By their own merit, however, eggs could be your best friend for weight loss. As Medical News Today pointed out, eggs can not only promote a feeling of fullness due to their fat and protein content, but they may also help to speed up your metabolism — meaning you'll burn calories quicker, leading to increased weight loss. If you're trying to shed some pounds, don't be afraid of eggs.

Full-fat dairy is not the enemy

When we try to lose weight, we often say goodbye (while shedding a tear or two) to high-fat dairy products used in sweet desserts and creamy sauces. Although cutting back on excess calories makes sense for weight loss, full-fat dairy products could help you more than you might think.

Harvard Health Blog asserts that eating full-fat dairy can actually help reduce the risk of weight gain. This is because the fat keeps us feeling fuller longer, meaning we wind up eating less. The publication also pointed out that restricting fats too much in diets may be an inhibitive strategy when it comes to weight maintenance. Yes, fats are not the enemy we often perceive them to be. When full-fat dairy is eaten in moderation, or when following a diet that focus on higher fat intake and lower carbs (like the keto diet), they can help a person lose weight.

Depending on the type you choose, pork can help you lose weight

Sausage, bacon, ham: all delicious pork products, but not exactly ones you'd eat while trying to lose weight, right? When it comes to pork in general, though, it may not be as unhealthy as you'd immediately think. In fact, eating the right type of pork can help with weight loss.

According to a study published in Nutrients, participants who were eating up to 1 kilogram (2.2 pounds) of fresh lean pork per week over six months' time saw "significant reductions" to their body fat percentage, fat mass, abdominal fat, and overall weight.

The problem with pork comes not from the protein, which can actually be beneficial for weight loss, but rather how pork is processed. Pork products, like sausages, have an unbalanced macronutrient profile that can be disadvantageous for weight loss. They may also contain empty calories. According to Verywell Fit, this is a common problem with sausages, which can often contain added sugar and unhealthy trans or saturated fats. When choosing pork, opt for leaner cuts and fresh sources. They'll be kinder to your body and maybe even help you lose a few pounds.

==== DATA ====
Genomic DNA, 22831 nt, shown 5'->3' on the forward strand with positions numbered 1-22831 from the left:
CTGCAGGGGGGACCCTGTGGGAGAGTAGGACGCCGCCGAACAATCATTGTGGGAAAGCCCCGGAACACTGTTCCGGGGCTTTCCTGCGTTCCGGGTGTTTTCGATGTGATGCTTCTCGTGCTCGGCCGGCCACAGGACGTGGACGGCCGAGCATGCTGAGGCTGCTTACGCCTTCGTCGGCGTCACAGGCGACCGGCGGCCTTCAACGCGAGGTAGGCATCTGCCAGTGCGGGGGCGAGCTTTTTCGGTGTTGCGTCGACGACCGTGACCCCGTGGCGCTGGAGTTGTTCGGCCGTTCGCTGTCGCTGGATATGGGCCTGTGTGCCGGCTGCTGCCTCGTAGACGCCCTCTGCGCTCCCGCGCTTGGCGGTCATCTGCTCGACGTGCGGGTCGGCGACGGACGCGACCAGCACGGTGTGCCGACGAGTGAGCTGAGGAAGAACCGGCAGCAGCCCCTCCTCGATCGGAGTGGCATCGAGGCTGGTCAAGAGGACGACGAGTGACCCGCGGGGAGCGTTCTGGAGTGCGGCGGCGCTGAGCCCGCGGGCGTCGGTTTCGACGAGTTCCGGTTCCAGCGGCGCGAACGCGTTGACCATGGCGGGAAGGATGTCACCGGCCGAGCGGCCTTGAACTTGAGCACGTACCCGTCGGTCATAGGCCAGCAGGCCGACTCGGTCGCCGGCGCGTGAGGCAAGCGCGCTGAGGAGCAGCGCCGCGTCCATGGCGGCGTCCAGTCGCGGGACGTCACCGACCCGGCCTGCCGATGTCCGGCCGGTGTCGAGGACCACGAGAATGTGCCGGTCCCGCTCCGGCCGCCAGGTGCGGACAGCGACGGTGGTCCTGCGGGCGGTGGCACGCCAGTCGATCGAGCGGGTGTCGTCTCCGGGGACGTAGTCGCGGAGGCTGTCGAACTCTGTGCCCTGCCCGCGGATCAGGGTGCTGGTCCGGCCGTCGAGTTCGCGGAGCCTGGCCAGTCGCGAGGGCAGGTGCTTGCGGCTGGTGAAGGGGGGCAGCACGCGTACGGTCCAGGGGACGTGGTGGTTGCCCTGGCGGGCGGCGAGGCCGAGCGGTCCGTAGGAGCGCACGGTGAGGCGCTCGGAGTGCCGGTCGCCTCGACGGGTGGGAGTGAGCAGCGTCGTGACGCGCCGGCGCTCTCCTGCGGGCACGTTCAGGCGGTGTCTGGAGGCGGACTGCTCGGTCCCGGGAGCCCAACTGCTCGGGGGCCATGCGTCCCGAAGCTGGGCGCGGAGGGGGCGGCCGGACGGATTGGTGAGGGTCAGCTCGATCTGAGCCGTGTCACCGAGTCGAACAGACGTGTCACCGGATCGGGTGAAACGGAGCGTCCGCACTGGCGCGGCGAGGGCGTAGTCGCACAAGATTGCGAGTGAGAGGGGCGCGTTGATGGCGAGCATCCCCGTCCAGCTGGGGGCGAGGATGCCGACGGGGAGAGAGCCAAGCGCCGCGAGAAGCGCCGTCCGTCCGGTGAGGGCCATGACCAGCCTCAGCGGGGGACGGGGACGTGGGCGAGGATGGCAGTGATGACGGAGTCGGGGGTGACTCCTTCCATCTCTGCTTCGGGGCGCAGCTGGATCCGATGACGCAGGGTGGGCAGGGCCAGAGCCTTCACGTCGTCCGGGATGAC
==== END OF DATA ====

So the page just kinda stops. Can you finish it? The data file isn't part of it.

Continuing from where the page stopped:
Coffee promotes weight loss

If, like us, you find it tricky to stir into action without a daily cup of coffee, you may be pleased to know that you can keep your daily cup of joe and still lose weight. Although coffee sometimes gets a bad rap in the dietary department, it's usually due to what is added to coffee: sugar, artificial sweeteners, cream, et cetera. However, black coffee only contains around 5 calories and 0 fat, according to the Mayo Clinic. But once you start adding extras likes syrups and creamers, your cup's caloric content could skyrocket.

Limiting what you put in your coffee can indeed promote weight loss, but the coffee itself also plays a role. One study found that drinking multiple cups of caffeinated coffee a day can help with a reduction in fat levels (via WebMD). In fact, participants who drank 4 cups a day for over six months lost 4 percent of their overall body fat. This could be due to the caffeine content in coffee promoting a faster metabolic reaction, resulting in more calories burned. If you're looking to shed some pounds, warm up that pot pronto!

Pasta has a low glycemic index

It might be a little difficult to believe this, but a bowl of spaghetti might not be the worst thing in the world for your weight-loss goals. It all comes down to the glycemic index. The glycemic index (GI), according to the Mayo Clinic, refers to the effect that eating certain carbohydrates has on our blood sugar levels. Eating low-GI foods will cause less of a rise in blood glucose. Conversely, eating high-GI foods will cause your blood glucose to rise and fall more suddenly — and this can lead to weight gain.